I normally try to start a new series with the first book so that I can have a full understanding of characters and motivations. My reason for beginning with book 3 in the Sebastian St. Cyr Mysteries was because I read the first few chapters and was instantly intrigued. Since the first two books weren't in stock, I picked up the two that were, books 3 and 4 and ended up being happy I did.
Why Mermaids Sing is book three in the Sebastian St. Cyr Mystery series. Someone is killing the sons of powerful men in Regency England. When a second young man is found dead in the same manner of one just months prior, Chief Magistrate, Sir Henry Lovejoy enlists the assistance of Sebastian St. Cyr in finding the killer. Since Sebastian is a Viscount and from the same world as the two young men found dead, Lovejoy believes that he's the right person for the job. Sebastian takes up piecing the clues of the murders together and it becomes a race against time, because the closer Sebastian gets to the killer the more bodies he leaves behind.
The downside to starting this series on the third book are the many relationship threads that I didn't have a full grasp of, but the background info did help me piece things together. Sebastian interacts with a lot of people throughout the course of the book. There is an antagonistic relationship between he and Lord Jarvis, cousin to the prince regent. A shaky one between Sebastian and his father, a lighthearted one with his friend Paul Gibson, and a romantic one with his lover, the beautiful actress Kat Boleyn. These relationships are woven through the story alongside the mystery, at times crossing over.
Of all the relationships, I disliked Sebastian and Kat the most. I'm a romantic at heart and can usually find something to love about all romantic pairings, but these two lacked spark. Sebastian is so in love with Kat that he can forgive her anything, and so absolutely soft with her that I felt he was out of character. Kat fills the role of "prostitute with a heart of gold" so well it was a bit nauseating. She's also a martyr, which doesn't help my opinion of her. They got along like two peas in a pod and yet, I was most happy toward the end of the book when a secret is revealed that causes them to part ways. I think it would serve me well to go back and read the first two books so that maybe I will appreciate Kat more.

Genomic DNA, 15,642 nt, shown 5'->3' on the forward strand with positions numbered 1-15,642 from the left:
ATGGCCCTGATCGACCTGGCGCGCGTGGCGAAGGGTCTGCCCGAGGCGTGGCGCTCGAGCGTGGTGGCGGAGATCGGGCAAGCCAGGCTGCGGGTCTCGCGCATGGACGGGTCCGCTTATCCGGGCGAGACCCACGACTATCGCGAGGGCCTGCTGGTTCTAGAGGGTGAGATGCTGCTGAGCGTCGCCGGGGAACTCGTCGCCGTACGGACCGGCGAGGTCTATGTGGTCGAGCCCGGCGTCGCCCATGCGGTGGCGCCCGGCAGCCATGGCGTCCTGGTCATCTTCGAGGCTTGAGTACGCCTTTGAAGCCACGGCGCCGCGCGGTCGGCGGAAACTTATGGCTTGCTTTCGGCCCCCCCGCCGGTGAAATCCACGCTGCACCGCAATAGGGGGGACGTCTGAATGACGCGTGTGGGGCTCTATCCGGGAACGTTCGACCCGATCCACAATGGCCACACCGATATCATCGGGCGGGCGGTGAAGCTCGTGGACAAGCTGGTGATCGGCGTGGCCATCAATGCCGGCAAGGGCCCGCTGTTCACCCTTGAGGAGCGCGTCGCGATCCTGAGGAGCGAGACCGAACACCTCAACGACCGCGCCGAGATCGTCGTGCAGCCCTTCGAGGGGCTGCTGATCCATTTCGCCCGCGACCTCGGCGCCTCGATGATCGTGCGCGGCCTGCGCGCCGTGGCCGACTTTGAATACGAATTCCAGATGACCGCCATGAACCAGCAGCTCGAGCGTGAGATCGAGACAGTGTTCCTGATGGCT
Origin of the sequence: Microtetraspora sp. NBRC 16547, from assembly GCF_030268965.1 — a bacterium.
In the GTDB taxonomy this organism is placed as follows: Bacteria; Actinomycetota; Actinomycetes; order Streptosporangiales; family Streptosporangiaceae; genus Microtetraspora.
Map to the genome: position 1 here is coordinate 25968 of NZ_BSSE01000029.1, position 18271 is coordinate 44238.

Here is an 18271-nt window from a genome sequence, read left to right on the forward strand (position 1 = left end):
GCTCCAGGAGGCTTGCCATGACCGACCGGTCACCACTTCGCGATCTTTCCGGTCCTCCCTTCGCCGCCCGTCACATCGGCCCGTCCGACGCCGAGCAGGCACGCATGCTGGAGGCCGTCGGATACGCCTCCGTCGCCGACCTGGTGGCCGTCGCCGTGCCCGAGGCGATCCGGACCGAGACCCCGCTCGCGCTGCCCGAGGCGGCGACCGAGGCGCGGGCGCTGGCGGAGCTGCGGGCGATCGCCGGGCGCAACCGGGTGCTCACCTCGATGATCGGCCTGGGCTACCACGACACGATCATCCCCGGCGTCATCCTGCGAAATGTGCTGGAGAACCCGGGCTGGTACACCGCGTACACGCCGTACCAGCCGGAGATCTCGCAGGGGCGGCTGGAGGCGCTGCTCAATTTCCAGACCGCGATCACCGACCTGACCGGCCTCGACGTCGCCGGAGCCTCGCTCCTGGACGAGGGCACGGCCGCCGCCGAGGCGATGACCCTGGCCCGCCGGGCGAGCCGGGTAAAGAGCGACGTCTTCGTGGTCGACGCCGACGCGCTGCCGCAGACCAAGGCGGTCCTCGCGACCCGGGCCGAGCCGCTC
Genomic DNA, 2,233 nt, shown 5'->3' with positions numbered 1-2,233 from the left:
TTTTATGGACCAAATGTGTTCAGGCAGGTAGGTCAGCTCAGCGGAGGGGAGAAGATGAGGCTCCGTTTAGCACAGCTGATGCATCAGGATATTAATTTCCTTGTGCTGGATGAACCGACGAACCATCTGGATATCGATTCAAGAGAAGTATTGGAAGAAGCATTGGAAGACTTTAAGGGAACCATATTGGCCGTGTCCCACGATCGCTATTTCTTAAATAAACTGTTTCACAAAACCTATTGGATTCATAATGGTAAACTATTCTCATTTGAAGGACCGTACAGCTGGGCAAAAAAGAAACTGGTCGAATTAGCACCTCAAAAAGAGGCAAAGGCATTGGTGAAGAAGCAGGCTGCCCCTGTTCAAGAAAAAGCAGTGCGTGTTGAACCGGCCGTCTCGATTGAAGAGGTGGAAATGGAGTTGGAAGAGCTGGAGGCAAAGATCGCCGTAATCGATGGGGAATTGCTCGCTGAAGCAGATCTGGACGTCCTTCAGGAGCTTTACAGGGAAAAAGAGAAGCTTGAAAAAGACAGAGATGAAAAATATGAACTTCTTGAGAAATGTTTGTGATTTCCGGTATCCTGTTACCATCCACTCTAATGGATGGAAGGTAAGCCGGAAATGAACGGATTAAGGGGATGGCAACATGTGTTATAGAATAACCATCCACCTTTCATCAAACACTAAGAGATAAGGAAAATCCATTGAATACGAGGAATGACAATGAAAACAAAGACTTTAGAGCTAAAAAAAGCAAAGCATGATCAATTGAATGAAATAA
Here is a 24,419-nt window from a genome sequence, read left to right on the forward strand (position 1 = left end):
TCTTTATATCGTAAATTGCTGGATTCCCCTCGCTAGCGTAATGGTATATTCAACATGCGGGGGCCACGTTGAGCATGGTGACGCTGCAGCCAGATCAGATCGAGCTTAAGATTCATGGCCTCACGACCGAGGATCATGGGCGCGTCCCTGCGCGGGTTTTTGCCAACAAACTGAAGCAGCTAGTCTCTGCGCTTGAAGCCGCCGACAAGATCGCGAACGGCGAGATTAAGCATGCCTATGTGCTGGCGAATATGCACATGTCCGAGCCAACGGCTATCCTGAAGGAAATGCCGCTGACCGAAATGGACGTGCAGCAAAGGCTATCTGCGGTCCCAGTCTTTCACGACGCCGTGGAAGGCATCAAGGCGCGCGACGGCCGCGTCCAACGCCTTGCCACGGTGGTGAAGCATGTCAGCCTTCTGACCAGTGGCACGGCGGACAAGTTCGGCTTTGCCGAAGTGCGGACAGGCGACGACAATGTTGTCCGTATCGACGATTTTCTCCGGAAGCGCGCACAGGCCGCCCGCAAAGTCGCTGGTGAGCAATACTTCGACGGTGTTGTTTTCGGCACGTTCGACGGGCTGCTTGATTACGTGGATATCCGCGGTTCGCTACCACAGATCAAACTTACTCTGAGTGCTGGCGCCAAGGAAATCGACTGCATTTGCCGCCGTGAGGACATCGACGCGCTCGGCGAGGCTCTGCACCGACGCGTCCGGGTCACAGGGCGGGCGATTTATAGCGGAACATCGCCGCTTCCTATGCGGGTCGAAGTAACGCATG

The mystery was interesting, but I didn't like that there were no clues that pointed to the killer. Also the killer's logic was flimsy at best and even though his reasons were explained, I felt he lacked the background that would make his intense anger understandable. But that's just me. Grade B-
Where Serpents Sleep picks up months after the end of Why Mermaids Sing. Having found out a devastating secret, Sebastian and his love Kat have broken off their engagement and Sebastian is on the outs with his father. He's been living a dissolute life since then, getting lost in alcohol and debauchery. Sebastian is perfectly content to keep on this way but then Blue Stocking, Hero Jarvis (the aptly named daughter of his enemy) comes to him seeking his assistance with a dangerous situation she's become involved in, and Sebastian can not resist a good mystery. He and Hero form a reluctant duo and set out, both in their own ways, to find the killers responsible for the deaths of eight prostitutes.
If you like heavy, all-encompassing mysteries then this series is probably not for you. While the mystery in this book was easy to follow and in the end everything made sense, there was nothing stand out about it. I went into this series for the mystery, but have found that I enjoy the relationship threads a lot more. Between Sebastian and his father, Sebastian and Lord Jarvis, Sebastian and Hero and Hero and her father, Lord Jarvis, there is a lot to love. The characters are exceptionally well drawn, though I find Lord Jarvis to be a bit of a caricature at times, but that could very well be the way he is supposed to be.
As a whole, I liked Where Serpents Sleep a lot more than Why Mermaids Sing, I believe because of Hero. She's my type of heroine. Smart, adept, witty, and a worthy match to the hero-- in this case Sebastian. In fact, I enjoyed Hero more than Sebastian in this book, most likely because of Sebastian's sadness due to his severed relationship with Kat. In Why Mermaids Sing, I didn't really take to Kat, which made it hard to sympathize with Sebastian's current plight. I much prefer Sebastian with Hero. Sure, their relationship is nothing short of contentious, but they have a mutual respect and a certain like-mindedness that makes them an interesting pair. I am intrigued by these two and look forward to seeing where they go. Grade B+
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